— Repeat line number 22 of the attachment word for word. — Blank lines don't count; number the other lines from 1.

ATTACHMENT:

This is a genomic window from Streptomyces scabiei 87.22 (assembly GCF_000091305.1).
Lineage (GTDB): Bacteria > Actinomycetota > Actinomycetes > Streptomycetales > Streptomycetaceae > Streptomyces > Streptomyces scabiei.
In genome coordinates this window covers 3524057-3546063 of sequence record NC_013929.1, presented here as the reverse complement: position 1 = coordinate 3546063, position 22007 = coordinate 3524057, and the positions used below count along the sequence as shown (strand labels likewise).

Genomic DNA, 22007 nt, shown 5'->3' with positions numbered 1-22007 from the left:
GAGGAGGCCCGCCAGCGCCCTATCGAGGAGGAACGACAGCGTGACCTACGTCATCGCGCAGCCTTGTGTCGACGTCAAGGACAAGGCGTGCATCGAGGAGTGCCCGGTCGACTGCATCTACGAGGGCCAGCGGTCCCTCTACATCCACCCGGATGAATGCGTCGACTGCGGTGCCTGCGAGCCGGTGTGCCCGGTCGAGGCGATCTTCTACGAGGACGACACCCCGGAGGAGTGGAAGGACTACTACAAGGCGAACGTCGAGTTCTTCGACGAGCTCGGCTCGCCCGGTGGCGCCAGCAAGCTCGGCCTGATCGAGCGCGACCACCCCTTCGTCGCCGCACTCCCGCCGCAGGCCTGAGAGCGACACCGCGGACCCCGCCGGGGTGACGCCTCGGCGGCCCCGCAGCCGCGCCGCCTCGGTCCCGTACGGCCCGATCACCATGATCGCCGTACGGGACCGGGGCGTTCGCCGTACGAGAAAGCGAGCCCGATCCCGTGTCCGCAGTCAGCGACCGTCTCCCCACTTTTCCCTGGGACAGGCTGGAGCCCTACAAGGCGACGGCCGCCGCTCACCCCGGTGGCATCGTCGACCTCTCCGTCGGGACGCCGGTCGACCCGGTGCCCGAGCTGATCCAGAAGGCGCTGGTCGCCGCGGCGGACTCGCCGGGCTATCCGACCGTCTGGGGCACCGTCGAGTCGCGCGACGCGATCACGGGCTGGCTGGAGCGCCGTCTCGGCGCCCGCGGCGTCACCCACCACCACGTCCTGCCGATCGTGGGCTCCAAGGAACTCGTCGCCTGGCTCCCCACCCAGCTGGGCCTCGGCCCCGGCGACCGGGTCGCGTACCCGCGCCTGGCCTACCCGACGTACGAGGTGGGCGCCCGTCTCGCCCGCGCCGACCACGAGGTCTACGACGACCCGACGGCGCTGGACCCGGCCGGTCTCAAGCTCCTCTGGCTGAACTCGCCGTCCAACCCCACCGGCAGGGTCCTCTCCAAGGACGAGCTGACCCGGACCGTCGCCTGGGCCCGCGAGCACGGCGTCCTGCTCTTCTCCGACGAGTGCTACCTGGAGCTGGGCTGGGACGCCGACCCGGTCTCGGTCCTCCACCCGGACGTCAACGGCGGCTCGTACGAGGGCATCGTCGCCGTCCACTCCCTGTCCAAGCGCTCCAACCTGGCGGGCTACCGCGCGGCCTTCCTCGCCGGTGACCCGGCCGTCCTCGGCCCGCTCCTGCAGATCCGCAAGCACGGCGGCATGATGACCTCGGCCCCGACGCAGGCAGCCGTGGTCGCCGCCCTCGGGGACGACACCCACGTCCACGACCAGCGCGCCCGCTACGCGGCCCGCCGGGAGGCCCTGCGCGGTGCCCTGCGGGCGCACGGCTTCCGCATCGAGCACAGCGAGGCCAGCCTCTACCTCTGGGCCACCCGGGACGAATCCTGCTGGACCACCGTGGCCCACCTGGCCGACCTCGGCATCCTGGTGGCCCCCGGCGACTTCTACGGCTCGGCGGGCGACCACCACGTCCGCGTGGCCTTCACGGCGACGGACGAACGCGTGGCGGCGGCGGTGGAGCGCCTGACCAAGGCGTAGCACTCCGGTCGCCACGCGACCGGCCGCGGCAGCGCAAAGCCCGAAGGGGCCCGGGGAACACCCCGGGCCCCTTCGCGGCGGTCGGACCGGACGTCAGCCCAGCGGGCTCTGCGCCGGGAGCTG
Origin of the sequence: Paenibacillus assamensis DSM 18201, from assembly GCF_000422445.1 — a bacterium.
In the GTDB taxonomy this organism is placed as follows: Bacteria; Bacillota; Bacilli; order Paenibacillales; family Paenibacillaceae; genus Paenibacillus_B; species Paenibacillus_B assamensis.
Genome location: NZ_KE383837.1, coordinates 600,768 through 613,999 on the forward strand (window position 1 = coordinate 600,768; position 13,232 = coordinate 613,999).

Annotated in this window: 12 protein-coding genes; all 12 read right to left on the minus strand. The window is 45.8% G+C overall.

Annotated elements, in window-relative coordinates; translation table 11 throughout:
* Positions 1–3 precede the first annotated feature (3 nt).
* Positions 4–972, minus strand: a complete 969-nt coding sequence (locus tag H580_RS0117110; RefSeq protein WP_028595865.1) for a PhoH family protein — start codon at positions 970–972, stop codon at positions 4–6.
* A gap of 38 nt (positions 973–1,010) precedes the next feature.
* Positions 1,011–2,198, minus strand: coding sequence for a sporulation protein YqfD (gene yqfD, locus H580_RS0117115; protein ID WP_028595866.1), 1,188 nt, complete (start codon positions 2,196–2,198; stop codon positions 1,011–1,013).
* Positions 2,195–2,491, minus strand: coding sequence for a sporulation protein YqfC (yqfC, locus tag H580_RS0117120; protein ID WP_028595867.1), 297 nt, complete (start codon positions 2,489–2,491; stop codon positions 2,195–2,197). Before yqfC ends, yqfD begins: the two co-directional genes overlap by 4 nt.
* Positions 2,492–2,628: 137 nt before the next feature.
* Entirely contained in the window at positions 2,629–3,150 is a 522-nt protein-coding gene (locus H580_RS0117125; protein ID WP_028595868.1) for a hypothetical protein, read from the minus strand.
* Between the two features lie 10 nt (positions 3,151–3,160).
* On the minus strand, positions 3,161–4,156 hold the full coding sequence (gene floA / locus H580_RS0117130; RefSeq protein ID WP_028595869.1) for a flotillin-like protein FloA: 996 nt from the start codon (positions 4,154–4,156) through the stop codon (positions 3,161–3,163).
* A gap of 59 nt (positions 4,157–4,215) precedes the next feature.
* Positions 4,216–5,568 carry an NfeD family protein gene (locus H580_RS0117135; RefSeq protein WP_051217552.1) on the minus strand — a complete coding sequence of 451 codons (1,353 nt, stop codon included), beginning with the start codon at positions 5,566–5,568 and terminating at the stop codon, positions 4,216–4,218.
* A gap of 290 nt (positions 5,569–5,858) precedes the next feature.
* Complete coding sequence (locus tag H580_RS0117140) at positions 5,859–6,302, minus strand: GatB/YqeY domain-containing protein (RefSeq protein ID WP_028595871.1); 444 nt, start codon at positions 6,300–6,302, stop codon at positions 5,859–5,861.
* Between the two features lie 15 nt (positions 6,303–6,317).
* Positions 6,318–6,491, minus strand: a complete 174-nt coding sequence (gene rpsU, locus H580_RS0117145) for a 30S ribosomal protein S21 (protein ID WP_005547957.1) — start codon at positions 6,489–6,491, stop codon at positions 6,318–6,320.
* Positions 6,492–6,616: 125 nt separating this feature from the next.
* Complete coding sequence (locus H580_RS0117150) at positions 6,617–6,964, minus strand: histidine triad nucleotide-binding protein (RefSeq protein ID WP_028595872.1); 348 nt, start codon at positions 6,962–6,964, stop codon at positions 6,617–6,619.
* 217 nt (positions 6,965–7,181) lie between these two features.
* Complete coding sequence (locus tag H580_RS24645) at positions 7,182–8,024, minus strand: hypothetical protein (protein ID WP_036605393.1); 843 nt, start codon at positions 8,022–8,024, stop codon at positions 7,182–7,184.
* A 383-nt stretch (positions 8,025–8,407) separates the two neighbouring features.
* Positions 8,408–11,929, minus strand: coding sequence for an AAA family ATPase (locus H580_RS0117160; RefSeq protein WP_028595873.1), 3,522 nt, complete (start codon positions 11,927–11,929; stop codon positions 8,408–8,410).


* A gap of 290 nt (positions 5,569–5,858) precedes the next feature.